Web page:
Breaking down language, cultural barriers to talking about sexual assault in Tamil community
Speaking out about sexual assault
A Toronto woman says she wants to draw upon her own experience to break down the stigma she says still surrounds talking about sexual assault in the Tamil community.
The 28-year-old woman alleges she was sexually assaulted by a Scarborough photographer as teenager when she in a photo session to commemorate Samathiya veedu, a Tamil celebration to mark a girl's coming of age, she said in a widely-shared Facebook post.
Toronto police charged Sinnarajah Sivasubramaniam with three counts of sexual assault and three counts of sexual interference last week.
CBC News spoke briefly with Sivasubramaniam by phone Sunday, but he said he did not want to speak about the allegations.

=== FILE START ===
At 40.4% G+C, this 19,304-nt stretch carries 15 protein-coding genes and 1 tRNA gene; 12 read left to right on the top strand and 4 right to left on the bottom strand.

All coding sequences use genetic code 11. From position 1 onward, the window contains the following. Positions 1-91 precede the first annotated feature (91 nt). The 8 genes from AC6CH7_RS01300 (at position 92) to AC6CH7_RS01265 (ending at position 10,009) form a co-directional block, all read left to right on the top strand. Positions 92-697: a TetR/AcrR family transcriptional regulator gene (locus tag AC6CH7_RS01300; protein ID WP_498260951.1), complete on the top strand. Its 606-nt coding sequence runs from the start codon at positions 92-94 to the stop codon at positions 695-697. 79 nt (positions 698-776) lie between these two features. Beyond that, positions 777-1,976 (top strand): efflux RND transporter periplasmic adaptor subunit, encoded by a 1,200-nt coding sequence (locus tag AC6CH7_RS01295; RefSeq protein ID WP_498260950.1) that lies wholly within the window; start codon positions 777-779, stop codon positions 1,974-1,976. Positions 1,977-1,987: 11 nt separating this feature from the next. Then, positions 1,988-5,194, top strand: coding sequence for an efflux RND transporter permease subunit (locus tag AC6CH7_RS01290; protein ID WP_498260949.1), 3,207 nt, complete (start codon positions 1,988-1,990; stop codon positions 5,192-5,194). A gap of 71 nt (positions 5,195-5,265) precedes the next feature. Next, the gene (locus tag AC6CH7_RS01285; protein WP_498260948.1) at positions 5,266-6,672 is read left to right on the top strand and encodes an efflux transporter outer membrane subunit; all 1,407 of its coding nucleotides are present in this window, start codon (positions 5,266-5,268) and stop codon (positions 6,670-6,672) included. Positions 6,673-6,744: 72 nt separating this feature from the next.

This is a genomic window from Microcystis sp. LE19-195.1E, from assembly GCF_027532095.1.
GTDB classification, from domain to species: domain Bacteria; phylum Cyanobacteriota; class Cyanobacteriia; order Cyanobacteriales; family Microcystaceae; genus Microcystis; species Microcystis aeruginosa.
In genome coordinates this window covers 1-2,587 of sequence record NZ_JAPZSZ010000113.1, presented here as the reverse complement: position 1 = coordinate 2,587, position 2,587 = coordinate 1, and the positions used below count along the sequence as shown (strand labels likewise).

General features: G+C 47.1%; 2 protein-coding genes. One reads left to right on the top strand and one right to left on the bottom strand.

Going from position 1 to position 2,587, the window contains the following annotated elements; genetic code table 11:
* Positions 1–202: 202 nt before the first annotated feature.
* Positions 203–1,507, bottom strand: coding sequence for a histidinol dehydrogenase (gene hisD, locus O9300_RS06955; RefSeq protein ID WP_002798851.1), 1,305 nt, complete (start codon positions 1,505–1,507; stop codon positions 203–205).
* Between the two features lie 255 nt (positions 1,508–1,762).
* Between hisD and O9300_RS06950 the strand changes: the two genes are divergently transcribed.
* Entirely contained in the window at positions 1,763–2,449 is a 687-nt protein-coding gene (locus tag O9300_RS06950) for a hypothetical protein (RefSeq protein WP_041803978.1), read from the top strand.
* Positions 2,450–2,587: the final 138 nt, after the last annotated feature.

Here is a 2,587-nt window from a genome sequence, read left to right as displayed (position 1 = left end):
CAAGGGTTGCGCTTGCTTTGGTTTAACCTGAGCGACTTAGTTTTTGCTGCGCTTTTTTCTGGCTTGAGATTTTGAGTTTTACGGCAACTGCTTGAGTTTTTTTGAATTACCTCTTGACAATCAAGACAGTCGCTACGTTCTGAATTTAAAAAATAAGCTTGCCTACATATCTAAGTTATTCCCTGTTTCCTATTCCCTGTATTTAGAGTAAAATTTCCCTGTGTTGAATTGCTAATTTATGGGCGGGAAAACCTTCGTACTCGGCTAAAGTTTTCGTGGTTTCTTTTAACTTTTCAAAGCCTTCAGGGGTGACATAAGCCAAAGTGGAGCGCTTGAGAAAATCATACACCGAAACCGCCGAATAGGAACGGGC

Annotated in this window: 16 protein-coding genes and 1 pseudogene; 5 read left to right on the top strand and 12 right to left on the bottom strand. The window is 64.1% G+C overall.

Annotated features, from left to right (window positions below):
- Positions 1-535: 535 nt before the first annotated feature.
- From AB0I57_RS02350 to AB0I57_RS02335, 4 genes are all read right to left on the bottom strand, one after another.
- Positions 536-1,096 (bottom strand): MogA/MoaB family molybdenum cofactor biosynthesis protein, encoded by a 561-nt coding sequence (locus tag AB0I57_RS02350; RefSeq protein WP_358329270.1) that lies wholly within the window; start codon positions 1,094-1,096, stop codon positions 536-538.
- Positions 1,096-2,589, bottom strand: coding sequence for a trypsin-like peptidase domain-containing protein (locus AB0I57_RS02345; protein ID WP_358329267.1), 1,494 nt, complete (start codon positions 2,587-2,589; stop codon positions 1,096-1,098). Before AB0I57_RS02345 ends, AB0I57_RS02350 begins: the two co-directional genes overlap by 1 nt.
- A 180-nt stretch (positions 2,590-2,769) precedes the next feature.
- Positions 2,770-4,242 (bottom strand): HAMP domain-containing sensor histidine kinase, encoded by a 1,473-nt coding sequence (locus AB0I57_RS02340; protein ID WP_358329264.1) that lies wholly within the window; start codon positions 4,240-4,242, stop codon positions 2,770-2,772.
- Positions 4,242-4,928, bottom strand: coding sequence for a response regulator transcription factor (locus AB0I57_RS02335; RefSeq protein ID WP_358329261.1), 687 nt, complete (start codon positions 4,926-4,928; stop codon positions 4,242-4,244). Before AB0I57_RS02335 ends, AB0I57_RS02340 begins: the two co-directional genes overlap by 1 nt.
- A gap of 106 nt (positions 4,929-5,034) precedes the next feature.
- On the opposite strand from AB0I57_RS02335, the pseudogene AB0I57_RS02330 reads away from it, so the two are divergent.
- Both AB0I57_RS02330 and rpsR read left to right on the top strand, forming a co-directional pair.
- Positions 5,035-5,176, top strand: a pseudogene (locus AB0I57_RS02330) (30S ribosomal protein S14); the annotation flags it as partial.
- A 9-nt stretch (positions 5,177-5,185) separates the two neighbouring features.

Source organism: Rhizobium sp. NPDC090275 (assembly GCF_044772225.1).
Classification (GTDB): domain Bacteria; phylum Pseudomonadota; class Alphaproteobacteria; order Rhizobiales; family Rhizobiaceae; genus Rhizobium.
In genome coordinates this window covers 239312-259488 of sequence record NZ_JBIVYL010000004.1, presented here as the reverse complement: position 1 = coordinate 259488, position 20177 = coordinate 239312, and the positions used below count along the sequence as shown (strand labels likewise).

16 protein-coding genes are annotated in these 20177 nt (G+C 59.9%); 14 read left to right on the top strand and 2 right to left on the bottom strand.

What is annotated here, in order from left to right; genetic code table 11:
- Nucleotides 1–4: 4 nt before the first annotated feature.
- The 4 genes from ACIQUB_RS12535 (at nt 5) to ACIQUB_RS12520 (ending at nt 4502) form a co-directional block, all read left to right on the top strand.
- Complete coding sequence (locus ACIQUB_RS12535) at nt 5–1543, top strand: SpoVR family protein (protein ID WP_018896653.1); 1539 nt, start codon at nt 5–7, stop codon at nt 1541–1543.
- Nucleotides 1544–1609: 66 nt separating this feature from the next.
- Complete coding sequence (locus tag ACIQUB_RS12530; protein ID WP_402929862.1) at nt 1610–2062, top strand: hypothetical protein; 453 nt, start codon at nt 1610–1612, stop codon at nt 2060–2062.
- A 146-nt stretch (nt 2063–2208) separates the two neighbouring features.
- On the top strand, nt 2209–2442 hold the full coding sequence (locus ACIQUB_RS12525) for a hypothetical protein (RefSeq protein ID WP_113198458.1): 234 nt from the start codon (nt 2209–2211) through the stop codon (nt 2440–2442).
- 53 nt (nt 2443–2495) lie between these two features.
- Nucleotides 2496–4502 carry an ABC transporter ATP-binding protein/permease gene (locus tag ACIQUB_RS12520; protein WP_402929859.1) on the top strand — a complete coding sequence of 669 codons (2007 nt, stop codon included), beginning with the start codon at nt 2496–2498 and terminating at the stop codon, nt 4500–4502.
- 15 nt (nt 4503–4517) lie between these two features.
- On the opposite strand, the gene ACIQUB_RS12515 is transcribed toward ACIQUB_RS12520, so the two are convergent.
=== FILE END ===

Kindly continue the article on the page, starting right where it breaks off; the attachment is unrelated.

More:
The Toronto woman told CBC News that she first started talking about the experience with a counsellor in university. While she says she's always been open with her friends, she only recently talked to her parents about what she told Toronto police several weeks ago.
That's both because of the stigma in the Tamil community around discussing sexual assault, she says — and there can also be a language barrier between children who may have different mother tongues.
Her own parents never talked to her about sexual abuse when she was younger. She says she still doesn't know the correct word for male or female genitals in her parents' native language.
But she says hopes that she can work with young women in the Toronto Tamil community to talk about those things together — and to create a counselling network to help others to find a way to share their own experiences.
Since writing about her own experience on Facebook a week ago, the complainant has heard from dozens of people commenting on her strength and thanking her for speaking out.
The post has since been shared more than 350 times. She says that it's reached numerous women who have written to her privately to share their own accounts and that it's been powerful to connect with them.